Hemming Foot

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Hemming Foot

When you buy a new sewing machine, you most likely are presented with a variety of feet that do God knows what.  They look weird and difficult and all you want to do is to sit down at your new machine and make something!  So you put in the all-purpose foot and sew away, forgetting that you have all of these possibilities sitting next to you in your sewing box.  Now that you’ve gotten a few projects under your belt it’s time to look back at these weird feet and figure out what they do.  That is exactly where I was awhile ago.  I knew that my sewing machine had come with a hemming foot, but I had never used it and had no idea how.  But, at the same time I was presented with curtains.  Thin gossamer-like curtains that were too long and dragging the ground.  I began doing the project by hand, ie folding the material up once, then again.  Lets just say that that idea came with frustratingly slow results so I decided to bite the bullet and learn how to use this twisted piece of metal that came with my machine.

Here’s what it looks like.Foot 1 foot 2  See what I mean, it looks intimidating and difficult.

So here’s how this works…stay with me here.

This is what I started with. Beginning piece sm  Just a scrap of fabric that had a selvage hem on one side and a raw edge on the other.

Step 1:

Either backstitch or, if you have a knotting feature on your machine use that, to create a knot at the beginning of the fabric.

Settings sm On my machine the knotting feature is the “bullseye”.

After you have created a knot, lift the presser foot and remove the material from the machine, letting about 4″ or so of thread come out before you cut.  This “tail” is very important because it allows you to pull the material through the machine because it’s going to be difficult.

Pulling the thread sm

Remember…fabric can really be a jerk sometimes, and so can your machine.  Remember this, it is very important!

Step 2:

Here’s where it can get difficult.  You need to use the thread to pull the material through the rolling portion of the foot.  The material should wrap around the twist in the foot.  Once the material is at the point where the needle should begin at the start of the fabric, put down the presser foot and take a breath.

beginning rolled hem sm beginning the stitch sm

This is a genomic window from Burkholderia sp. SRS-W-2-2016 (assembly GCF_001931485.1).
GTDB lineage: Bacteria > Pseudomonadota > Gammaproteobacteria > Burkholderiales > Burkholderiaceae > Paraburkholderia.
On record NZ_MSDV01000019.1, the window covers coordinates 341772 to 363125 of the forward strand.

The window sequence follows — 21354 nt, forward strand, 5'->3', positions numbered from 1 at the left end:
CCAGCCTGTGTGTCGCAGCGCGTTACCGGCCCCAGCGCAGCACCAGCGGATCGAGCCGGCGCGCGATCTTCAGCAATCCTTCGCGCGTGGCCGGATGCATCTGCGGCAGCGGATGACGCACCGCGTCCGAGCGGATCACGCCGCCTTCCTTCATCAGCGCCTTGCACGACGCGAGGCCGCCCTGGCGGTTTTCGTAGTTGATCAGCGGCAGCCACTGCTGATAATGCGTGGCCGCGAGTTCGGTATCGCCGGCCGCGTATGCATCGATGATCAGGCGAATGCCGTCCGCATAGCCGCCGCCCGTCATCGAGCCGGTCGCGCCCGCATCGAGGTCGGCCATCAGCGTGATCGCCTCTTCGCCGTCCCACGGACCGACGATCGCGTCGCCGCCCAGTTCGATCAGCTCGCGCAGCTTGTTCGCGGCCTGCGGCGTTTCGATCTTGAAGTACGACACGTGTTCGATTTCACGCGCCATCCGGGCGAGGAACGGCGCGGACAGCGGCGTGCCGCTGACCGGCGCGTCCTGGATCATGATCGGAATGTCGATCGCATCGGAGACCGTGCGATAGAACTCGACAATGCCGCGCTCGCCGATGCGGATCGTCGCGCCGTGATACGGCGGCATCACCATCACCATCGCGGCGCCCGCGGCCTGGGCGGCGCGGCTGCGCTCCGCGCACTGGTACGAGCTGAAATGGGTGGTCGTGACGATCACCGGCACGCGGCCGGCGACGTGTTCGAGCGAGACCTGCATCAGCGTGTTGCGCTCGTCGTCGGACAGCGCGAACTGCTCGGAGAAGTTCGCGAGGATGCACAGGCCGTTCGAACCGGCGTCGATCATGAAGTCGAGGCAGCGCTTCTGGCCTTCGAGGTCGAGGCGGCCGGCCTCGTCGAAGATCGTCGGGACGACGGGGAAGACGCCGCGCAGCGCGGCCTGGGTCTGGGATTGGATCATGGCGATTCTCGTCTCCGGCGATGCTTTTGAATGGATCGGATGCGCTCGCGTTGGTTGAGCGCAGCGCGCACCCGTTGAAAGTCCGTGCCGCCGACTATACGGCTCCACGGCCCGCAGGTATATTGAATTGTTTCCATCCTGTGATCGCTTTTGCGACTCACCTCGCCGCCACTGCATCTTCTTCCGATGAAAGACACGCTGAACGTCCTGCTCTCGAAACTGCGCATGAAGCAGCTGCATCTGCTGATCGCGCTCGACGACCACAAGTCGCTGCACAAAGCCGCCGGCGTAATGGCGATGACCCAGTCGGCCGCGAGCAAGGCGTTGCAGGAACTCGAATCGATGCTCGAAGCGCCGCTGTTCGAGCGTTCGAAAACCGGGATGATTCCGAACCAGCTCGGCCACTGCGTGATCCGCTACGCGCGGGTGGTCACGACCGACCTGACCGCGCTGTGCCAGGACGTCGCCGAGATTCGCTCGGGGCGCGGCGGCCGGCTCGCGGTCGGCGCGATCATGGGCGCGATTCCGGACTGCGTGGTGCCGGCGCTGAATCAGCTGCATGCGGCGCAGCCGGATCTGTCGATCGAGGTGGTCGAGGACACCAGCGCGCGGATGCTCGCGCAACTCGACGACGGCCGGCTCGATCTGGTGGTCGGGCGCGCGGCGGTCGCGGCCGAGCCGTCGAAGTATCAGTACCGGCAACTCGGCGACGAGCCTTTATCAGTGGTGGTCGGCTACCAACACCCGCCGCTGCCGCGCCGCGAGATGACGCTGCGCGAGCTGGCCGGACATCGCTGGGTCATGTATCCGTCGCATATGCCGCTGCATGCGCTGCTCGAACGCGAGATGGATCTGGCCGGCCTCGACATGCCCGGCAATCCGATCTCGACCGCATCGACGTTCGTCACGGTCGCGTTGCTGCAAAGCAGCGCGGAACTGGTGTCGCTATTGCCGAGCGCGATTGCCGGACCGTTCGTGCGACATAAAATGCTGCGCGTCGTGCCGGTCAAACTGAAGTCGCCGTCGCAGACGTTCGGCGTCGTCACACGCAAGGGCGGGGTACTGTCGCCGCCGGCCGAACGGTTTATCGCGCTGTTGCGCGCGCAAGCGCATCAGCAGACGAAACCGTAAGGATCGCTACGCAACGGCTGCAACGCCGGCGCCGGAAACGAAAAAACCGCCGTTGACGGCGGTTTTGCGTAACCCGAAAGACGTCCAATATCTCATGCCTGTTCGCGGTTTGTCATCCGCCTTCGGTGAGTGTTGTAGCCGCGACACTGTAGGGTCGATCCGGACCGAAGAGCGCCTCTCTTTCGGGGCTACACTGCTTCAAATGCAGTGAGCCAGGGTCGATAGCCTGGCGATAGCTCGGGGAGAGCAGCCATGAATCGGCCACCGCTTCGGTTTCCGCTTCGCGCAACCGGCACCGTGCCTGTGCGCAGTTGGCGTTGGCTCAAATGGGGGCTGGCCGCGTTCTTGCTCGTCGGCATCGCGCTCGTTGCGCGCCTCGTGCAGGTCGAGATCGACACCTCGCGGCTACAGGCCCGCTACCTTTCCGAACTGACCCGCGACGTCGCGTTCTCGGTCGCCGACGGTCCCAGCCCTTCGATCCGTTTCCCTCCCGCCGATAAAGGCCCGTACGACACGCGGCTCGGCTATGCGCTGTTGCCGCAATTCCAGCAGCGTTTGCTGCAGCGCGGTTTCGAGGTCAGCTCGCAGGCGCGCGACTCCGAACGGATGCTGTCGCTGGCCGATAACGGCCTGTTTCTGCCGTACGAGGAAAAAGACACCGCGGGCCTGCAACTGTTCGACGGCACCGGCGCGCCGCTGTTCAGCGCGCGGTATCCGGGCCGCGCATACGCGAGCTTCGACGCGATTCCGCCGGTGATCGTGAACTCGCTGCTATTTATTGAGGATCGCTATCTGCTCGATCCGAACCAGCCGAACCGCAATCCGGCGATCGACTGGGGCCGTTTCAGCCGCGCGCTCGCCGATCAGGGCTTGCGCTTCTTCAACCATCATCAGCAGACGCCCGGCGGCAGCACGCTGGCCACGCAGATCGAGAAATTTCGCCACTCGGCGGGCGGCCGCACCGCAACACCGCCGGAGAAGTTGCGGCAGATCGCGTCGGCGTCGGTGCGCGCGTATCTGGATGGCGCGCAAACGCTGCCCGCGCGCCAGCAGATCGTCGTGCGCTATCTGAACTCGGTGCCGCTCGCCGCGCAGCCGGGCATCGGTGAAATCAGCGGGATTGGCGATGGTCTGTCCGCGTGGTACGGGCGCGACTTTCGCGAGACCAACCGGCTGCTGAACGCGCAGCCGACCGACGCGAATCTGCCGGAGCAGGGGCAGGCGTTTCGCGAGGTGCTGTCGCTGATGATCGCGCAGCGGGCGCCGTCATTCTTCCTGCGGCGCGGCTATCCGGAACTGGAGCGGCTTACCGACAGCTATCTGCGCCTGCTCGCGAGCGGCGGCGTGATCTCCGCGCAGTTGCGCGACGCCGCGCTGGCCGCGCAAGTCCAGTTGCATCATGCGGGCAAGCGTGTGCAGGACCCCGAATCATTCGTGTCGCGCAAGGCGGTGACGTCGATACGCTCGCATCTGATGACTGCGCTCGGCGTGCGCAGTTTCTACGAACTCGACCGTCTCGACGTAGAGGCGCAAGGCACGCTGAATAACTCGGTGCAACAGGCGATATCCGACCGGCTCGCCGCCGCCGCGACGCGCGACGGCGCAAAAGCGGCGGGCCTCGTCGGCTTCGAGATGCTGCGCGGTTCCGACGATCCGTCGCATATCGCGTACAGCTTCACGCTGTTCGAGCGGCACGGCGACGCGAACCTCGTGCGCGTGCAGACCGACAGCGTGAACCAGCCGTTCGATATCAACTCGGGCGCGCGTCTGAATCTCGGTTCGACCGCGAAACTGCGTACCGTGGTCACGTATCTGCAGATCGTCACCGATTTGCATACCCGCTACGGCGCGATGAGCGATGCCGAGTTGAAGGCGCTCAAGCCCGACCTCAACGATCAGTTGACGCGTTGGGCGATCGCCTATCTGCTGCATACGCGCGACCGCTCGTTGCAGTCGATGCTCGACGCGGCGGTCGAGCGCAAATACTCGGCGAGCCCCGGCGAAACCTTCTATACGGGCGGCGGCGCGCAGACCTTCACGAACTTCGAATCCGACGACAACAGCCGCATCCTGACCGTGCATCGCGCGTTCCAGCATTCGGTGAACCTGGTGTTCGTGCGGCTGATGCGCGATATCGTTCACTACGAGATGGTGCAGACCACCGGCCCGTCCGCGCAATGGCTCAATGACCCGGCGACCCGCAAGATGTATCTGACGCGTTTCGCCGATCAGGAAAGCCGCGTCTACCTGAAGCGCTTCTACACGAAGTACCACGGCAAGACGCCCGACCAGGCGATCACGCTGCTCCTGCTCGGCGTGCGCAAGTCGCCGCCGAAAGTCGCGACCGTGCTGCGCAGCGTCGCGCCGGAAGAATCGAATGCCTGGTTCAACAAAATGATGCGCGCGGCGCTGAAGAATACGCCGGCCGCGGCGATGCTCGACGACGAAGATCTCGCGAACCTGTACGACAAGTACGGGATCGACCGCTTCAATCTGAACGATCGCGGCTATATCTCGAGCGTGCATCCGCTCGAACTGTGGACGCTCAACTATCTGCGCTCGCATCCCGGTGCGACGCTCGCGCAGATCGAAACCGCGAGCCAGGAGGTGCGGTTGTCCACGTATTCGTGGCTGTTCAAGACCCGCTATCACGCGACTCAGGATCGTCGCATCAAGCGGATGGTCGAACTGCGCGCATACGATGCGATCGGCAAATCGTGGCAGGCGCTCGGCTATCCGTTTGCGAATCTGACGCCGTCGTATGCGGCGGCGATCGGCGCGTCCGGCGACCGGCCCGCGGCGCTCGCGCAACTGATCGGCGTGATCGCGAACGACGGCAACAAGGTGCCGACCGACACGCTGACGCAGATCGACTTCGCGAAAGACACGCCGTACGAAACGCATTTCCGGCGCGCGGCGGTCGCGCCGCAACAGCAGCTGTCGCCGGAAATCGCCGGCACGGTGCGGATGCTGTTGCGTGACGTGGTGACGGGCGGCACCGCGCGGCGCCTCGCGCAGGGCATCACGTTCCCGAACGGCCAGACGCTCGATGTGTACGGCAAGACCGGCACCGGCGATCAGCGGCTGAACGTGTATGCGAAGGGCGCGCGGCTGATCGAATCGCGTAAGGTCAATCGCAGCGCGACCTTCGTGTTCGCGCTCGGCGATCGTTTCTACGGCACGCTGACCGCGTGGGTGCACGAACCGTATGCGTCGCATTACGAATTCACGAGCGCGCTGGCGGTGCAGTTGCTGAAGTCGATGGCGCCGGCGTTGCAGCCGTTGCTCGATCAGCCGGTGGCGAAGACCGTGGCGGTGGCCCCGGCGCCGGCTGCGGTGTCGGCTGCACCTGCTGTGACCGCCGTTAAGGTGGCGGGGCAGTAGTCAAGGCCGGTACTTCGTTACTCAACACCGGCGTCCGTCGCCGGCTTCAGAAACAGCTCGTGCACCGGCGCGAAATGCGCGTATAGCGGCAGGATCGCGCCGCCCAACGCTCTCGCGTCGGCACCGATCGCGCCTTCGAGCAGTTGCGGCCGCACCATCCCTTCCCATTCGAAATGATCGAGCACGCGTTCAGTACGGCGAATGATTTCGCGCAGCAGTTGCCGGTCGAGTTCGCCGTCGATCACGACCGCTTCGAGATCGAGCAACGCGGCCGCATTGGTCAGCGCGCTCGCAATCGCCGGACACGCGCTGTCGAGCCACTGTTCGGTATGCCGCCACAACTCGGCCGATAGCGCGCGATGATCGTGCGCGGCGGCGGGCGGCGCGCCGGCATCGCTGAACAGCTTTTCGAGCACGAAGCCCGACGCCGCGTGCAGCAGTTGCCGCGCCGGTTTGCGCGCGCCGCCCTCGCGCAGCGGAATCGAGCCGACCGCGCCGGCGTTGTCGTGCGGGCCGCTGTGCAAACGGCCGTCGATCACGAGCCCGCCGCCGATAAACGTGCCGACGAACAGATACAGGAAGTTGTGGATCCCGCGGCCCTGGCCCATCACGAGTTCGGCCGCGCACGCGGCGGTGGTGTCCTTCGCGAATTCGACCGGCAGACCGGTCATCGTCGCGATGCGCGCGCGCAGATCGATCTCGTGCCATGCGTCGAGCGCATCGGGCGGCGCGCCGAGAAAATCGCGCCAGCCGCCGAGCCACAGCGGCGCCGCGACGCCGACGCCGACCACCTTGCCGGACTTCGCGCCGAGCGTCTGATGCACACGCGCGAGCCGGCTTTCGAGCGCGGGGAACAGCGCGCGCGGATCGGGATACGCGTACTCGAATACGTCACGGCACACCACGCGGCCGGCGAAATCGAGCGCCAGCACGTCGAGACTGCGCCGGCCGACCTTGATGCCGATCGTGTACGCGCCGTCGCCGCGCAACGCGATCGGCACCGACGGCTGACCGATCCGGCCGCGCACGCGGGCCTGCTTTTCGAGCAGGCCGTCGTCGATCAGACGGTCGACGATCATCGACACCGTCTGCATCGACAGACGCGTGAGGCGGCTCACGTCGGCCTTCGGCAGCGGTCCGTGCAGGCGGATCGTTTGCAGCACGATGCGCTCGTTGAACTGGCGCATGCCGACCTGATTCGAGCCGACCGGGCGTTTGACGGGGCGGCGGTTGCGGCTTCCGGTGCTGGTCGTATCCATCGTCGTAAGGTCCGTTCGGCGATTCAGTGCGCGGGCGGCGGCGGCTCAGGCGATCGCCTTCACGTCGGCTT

Step 3:

Use your left hand grasp the thread and pull the material while you use your right hand to guide the material through.  Go slowly, this can get away from you a lot faster than you may think. As the material moves through the foot, the rolling portion folds the material under so that you get a perfect shirttail hem.  Continue this until you have gone the full length of the fabric.

pulling the material through sm  correct sm Here’s what it should look like when you’re done.

Tips and Tricks

+ If your fabric looks like this…you have folded over the fabric too far  Too much smtoo much (2) sm

+ If it looks like this, there is to little folded over. too little smtoo little (2) sm  You can see that the material has not been folded over.

In the end, although this can take some getting used to, it really does create a very professional looking product, and is well worth the amount of time it takes to learn how to use.  Do you have a foot on your machine that you’re struggling with?  If so let me know (because I probably am too) and we can learn it together!  Keep Crafting!

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2 responses »

  1. I do not have this foot but want to buy it the binding attachment to help put the binding on my quilts coz I really suck at sewing the binding on

    • Sorry you have trouble with binding! I’ve seen it work out better if you attach it to the back and then fold it over to the front and sew it down. Sadly this foot won’t help with the binding. Let me know if there are any projects I can help you out with! Good luck!

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